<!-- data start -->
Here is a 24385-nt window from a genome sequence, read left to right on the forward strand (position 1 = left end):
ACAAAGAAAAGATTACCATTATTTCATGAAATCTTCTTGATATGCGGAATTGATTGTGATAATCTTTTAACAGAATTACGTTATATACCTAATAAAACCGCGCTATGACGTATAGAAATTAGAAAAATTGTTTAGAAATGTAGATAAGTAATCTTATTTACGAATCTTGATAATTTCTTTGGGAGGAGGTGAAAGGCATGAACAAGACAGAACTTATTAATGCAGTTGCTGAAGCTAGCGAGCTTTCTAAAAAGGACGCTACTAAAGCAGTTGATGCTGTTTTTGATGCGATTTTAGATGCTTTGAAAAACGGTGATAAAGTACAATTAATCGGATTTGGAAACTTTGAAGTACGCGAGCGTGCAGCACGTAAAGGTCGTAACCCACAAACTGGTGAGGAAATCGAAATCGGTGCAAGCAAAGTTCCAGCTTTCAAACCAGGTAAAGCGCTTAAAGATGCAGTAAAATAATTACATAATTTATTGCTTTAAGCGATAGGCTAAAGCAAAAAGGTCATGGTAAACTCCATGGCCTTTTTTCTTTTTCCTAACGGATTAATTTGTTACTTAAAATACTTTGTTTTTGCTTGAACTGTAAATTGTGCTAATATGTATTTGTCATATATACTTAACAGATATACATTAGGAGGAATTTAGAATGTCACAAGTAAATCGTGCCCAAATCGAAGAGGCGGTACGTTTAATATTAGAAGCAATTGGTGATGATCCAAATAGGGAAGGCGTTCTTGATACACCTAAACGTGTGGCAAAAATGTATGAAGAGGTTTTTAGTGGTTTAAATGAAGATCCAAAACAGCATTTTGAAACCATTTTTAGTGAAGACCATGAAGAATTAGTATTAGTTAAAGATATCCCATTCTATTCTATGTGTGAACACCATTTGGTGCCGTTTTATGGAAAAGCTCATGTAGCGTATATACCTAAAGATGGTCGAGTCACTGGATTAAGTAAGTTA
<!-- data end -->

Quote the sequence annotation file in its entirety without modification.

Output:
Here is a 24385-nt window from a genome sequence, read left to right on the forward strand (position 1 = left end):
ACAAAGAAAAGATTACCATTATTTCATGAAATCTTCTTGATATGCGGAATTGATTGTGATAATCTTTTAACAGAATTACGTTATATACCTAATAAAACCGCGCTATGACGTATAGAAATTAGAAAAATTGTTTAGAAATGTAGATAAGTAATCTTATTTACGAATCTTGATAATTTCTTTGGGAGGAGGTGAAAGGCATGAACAAGACAGAACTTATTAATGCAGTTGCTGAAGCTAGCGAGCTTTCTAAAAAGGACGCTACTAAAGCAGTTGATGCTGTTTTTGATGCGATTTTAGATGCTTTGAAAAACGGTGATAAAGTACAATTAATCGGATTTGGAAACTTTGAAGTACGCGAGCGTGCAGCACGTAAAGGTCGTAACCCACAAACTGGTGAGGAAATCGAAATCGGTGCAAGCAAAGTTCCAGCTTTCAAACCAGGTAAAGCGCTTAAAGATGCAGTAAAATAATTACATAATTTATTGCTTTAAGCGATAGGCTAAAGCAAAAAGGTCATGGTAAACTCCATGGCCTTTTTTCTTTTTCCTAACGGATTAATTTGTTACTTAAAATACTTTGTTTTTGCTTGAACTGTAAATTGTGCTAATATGTATTTGTCATATATACTTAACAGATATACATTAGGAGGAATTTAGAATGTCACAAGTAAATCGTGCCCAAATCGAAGAGGCGGTACGTTTAATATTAGAAGCAATTGGTGATGATCCAAATAGGGAAGGCGTTCTTGATACACCTAAACGTGTGGCAAAAATGTATGAAGAGGTTTTTAGTGGTTTAAATGAAGATCCAAAACAGCATTTTGAAACCATTTTTAGTGAAGACCATGAAGAATTAGTATTAGTTAAAGATATCCCATTCTATTCTATGTGTGAACACCATTTGGTGCCGTTTTATGGAAAAGCTCATGTAGCGTATATACCTAAAGATGGTCGAGTCACTGGATTAAGTAAGTTA